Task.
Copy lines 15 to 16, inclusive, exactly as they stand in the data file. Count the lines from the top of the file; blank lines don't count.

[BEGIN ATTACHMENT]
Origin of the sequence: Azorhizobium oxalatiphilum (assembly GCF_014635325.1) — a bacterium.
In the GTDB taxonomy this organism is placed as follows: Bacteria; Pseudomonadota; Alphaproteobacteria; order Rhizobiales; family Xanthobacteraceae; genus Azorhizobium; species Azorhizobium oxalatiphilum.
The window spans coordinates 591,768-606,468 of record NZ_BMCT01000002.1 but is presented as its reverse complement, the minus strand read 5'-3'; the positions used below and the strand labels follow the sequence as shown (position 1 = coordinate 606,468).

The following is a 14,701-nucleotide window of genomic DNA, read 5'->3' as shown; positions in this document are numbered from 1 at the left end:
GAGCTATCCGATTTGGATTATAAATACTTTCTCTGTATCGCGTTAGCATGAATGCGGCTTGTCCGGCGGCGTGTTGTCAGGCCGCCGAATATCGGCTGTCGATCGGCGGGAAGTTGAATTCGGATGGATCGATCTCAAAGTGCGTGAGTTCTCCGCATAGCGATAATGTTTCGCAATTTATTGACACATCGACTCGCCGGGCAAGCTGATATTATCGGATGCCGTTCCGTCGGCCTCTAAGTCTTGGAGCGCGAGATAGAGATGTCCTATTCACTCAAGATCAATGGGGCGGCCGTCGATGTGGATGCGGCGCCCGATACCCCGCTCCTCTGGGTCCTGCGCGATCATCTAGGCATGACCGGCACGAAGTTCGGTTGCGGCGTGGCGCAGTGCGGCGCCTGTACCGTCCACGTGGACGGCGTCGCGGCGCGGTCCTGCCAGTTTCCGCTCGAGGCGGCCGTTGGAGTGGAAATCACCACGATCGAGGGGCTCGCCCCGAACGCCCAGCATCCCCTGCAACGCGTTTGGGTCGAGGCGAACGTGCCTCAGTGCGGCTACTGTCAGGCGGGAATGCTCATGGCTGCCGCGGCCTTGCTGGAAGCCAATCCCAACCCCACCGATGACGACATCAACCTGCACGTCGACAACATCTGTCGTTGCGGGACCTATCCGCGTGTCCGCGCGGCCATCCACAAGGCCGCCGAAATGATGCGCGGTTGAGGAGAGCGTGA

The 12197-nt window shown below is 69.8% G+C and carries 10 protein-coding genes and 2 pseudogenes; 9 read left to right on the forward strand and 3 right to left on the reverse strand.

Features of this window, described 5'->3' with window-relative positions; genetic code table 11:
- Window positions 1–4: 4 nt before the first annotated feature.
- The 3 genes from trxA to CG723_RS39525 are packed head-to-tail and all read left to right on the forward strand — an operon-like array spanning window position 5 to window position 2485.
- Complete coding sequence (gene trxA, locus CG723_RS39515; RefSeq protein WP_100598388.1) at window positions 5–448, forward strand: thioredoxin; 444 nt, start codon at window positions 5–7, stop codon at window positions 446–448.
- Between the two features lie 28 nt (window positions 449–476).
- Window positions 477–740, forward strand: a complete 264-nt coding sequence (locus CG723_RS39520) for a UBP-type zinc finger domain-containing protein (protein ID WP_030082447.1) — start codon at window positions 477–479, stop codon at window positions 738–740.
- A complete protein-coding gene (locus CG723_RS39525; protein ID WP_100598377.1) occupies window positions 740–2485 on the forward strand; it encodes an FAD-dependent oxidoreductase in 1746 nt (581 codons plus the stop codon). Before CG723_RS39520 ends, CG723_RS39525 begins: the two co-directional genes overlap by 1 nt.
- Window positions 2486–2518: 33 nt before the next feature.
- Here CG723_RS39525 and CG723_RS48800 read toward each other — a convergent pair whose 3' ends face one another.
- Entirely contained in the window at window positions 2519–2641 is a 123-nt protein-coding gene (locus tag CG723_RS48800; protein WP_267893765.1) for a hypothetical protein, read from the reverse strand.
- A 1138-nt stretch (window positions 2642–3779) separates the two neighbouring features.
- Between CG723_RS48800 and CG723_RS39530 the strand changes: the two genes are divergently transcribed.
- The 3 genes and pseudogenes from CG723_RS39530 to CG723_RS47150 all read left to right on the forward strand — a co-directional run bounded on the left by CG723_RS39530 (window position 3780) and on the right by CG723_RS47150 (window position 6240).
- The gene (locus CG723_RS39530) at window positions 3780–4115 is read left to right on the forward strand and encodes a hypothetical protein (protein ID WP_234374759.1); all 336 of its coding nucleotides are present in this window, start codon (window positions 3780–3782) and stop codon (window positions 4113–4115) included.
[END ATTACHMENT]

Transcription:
- Here CG723_RS39525 and CG723_RS48800 read toward each other — a convergent pair whose 3' ends face one another.
- Entirely contained in the window at window positions 2519–2641 is a 123-nt protein-coding gene (locus tag CG723_RS48800; protein WP_267893765.1) for a hypothetical protein, read from the reverse strand.